The kids seem to be doing just fine
It’s easy to feel gloomy about the state of children’s lives – but a new study paints a much brighter picture
New study finds that the vast majority of nine-year-olds are not overweight or obese and have a generally good diet. Photograph: Istock
Children of today are idle, overweight, overly-protected, increasingly dependent and growing up in a troubled world dominated by screens and threatened by catastrophe.
At least that’s the gloomy picture most of us form based on a diet of often shrill media coverage on the lives of children today.
The Growing Up In Ireland survey, a longitudinal survey of Irish nine-year-olds, paints a much brighter picture.
It’s also a highly accurate snapshot because it gives us direct access to the voices of more than 7,000 children.
It finds that the vast majority of nine-year-olds are not overweight or obese and have a generally good diet; children are eating more fruit and vegetables than they did a decade ago. The proportion of children reported as “very healthy” is on the rise.
While many of us fret over the state of children’s wellbeing in a frenetic world of working parents, there do not seem to be too many flashing red lights.
Most parents report sharing a very affectionate and warm relationship with the children across all income groups as well as one- and two-parent families.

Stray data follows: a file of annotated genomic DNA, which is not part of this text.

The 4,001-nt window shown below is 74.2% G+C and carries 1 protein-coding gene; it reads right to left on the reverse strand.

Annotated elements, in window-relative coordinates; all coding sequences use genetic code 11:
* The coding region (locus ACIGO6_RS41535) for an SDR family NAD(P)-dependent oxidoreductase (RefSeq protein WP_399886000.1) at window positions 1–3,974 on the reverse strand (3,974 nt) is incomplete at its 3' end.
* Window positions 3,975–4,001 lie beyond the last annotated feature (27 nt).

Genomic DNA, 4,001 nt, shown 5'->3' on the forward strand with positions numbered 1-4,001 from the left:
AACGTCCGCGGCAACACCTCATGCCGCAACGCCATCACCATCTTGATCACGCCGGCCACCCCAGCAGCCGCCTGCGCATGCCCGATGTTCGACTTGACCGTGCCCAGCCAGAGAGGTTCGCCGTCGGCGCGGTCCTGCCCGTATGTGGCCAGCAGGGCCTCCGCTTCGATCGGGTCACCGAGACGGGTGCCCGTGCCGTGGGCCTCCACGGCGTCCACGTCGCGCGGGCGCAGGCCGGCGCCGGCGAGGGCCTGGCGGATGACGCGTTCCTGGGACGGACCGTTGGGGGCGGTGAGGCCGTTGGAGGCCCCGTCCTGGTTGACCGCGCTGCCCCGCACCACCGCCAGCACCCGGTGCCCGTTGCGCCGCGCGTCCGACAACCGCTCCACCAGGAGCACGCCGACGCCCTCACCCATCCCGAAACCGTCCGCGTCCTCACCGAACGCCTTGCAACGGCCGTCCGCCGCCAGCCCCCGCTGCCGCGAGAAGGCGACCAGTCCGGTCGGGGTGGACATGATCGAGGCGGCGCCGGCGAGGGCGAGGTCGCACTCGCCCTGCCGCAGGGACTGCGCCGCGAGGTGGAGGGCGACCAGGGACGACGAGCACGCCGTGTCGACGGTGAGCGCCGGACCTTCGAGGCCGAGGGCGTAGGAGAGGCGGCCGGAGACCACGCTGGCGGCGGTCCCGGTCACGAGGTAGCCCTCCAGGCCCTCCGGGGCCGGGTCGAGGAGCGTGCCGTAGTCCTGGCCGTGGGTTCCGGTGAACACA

An upside of working families is that grandparents play a much bigger role in their lives.
Most children see their grandparents at least once a week and the vast majority share a close relationship with at least one grandparent.
School and friendships
For the minority of children with socio-emotional and behavioural difficulties, there is evidence that much of this is transitory in nature. For example, more than half of children with these difficulties at age five no longer had them by the time they were nine.
This is also an age group that enjoys school. For the vast majority, school is somewhere they always or sometimes like to be. Most are reading for fun several times a week.
At a time of concerns over social isolation facing screen age kids, we find that most children have four or more “close friends”. This is up, slightly, on a decade ago.
So far, so encouraging – but there are areas of real concern.
While children are leading relatively healthy lives, we have a very low rate of those meeting the physical activity targets.
There is also evidence of gaping inequalities, such as poorer outcomes for children in socially-disadvantaged families.
While income levels for families are rising, they have still not returned to pre-crash levels.
Less than half of families of children born during the crash have seen their fortunes improve in recent years, but the financial circumstances of almost a sixth are getting worse.
The proportion of families enduring financial stress more than doubled from one in 10 to a quarter during the recession. Those levels have yet to return to pre-crash levels.
It’s easy to fret about a new generation who are coming of age in a very different world to our own. As far back as Aristotle, each generation has bemoaned the state of the next.
For now, at least, we can at least some solace in the fact that most of our kids seem to be doing just fine.